Because if they did that, people would complain about how they have to jump through this or that hoop and it's some kind of artificial barrier to enter the market that is at the behest of the big name companies like Dell, HP, etc. And of course if they didn't offer it at all, it's the same basic arguments. They're doing it on behalf of large OEMs who don't want any competition, they want to force people into buying more expensive copies of Windows, you name a crackpot theory, someone will claim it to be the unvarnished truth.
I'll just build a system, install an OEM copy as I always have. Then buy it from myself for a dollar just as always.
That way I am fully in compliance with the EULA.
The only way I could see you having a prayer is if you do computer building professionally and are incorporated in whatever state you live in (assuming you live in the US). Then used corporate funds for all the hardware and software purchases then selling the system to yourself and paying for it with personal money. However, the taxes you'd pay as a corporate entity would far and away surpass any savings on this OEM version of Windows vs just buying the retail version. Plus you could potentially open yourself up to other legal issues for giving yourself, effectively the CEO of your company, a sweetheart deal using corporate funds. You're not allowed, even though it happens all the time, to use company funds for your own personal gain. You can pay yourself a salary, but that's it. Otherwise, in the hypothetical scenario where Microsoft comes after you, they could tip off the IRS and state tax collection agency that they may want to audit your tax filings, both personal and corporate.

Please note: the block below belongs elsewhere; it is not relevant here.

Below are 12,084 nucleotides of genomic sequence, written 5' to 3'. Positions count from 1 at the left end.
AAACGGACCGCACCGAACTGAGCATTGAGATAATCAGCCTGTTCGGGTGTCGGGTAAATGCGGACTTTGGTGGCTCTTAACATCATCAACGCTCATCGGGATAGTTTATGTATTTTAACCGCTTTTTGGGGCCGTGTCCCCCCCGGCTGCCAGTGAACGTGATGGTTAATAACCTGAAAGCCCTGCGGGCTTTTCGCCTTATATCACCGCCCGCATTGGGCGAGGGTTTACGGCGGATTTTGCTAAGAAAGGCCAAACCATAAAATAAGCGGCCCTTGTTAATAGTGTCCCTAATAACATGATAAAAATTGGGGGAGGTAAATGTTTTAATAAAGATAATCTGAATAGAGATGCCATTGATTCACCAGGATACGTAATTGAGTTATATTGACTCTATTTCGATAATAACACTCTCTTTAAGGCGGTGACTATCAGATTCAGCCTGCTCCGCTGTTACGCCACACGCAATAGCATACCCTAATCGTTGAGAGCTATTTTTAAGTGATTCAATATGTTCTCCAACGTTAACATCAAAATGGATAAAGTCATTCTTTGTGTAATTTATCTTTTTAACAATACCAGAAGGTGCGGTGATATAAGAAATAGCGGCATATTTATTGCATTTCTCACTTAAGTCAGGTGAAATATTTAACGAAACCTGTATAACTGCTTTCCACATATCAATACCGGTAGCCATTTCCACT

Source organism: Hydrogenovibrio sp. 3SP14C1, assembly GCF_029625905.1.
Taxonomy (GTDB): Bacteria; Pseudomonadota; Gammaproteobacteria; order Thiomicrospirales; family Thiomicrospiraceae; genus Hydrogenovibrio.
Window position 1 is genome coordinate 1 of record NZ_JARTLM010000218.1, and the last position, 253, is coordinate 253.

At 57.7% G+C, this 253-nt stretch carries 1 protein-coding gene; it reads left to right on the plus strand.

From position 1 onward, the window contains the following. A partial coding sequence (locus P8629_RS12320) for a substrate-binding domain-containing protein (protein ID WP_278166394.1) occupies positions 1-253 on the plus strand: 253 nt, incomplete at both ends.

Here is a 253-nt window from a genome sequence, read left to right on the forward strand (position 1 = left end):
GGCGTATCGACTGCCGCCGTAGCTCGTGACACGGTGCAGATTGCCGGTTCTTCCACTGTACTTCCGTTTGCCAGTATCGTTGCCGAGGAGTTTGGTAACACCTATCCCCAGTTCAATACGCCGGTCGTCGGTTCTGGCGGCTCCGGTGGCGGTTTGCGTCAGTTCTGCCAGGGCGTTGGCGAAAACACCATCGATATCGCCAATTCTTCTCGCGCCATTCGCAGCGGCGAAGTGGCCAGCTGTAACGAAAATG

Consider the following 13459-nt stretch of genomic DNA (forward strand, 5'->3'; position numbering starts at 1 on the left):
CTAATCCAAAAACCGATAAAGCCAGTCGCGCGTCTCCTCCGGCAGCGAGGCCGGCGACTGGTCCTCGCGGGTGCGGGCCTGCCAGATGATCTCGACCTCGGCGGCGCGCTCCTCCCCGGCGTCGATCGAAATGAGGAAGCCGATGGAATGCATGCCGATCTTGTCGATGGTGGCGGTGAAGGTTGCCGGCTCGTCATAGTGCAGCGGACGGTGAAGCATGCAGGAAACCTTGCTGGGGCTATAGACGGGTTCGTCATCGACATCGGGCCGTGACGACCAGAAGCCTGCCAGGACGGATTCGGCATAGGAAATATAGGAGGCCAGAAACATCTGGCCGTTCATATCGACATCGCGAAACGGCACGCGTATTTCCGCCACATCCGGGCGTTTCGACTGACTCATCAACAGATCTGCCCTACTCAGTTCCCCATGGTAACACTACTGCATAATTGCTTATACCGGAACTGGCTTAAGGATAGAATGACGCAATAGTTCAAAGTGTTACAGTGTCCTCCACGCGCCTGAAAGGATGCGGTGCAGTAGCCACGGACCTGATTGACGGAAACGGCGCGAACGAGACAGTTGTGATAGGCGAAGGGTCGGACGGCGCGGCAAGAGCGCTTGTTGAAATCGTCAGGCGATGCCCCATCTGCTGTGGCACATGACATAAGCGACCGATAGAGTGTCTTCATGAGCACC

There are legal ways around that.
For instance, a sole proprietor can setup a loan account where you are, in effect, providing yourself finance/goods under very favourable conditions.
I'm not arguing the point that it can be done, rather that after all the hoops you have to jump through to be fully compliant with applicable laws, how much time have you spent on it? Then how much do you value your time so that the $100 or whatever you might save still has you coming out ahead? If you value your time at say $25/hr, and it's going to take you 6-8 hours to save $100, you're losing money on the proposition. Granted this is a very low risk of anyone ever coming to enforce the terms of this contract, but they also don't really have to. MS could just nuke the key on the activation server, which costs them next to nothing, but you're stuck buying another copy of Windows. MS could just do that based on even the mere suspicion that you're up to no good and your only recourse is to take them to court and prove that they are in breach of contract. Even doing it pro se, the filing fees would probably be more than it would cost to go out and get a new copy of Windows. It's the same basic business model patent trolls use. You know it's a racket and that they intentionally set the prices just a little below what it would cost to even file a response to their lawsuit, but most people will pay it anyway because it's cheaper.
OK then, seems we're on the same page.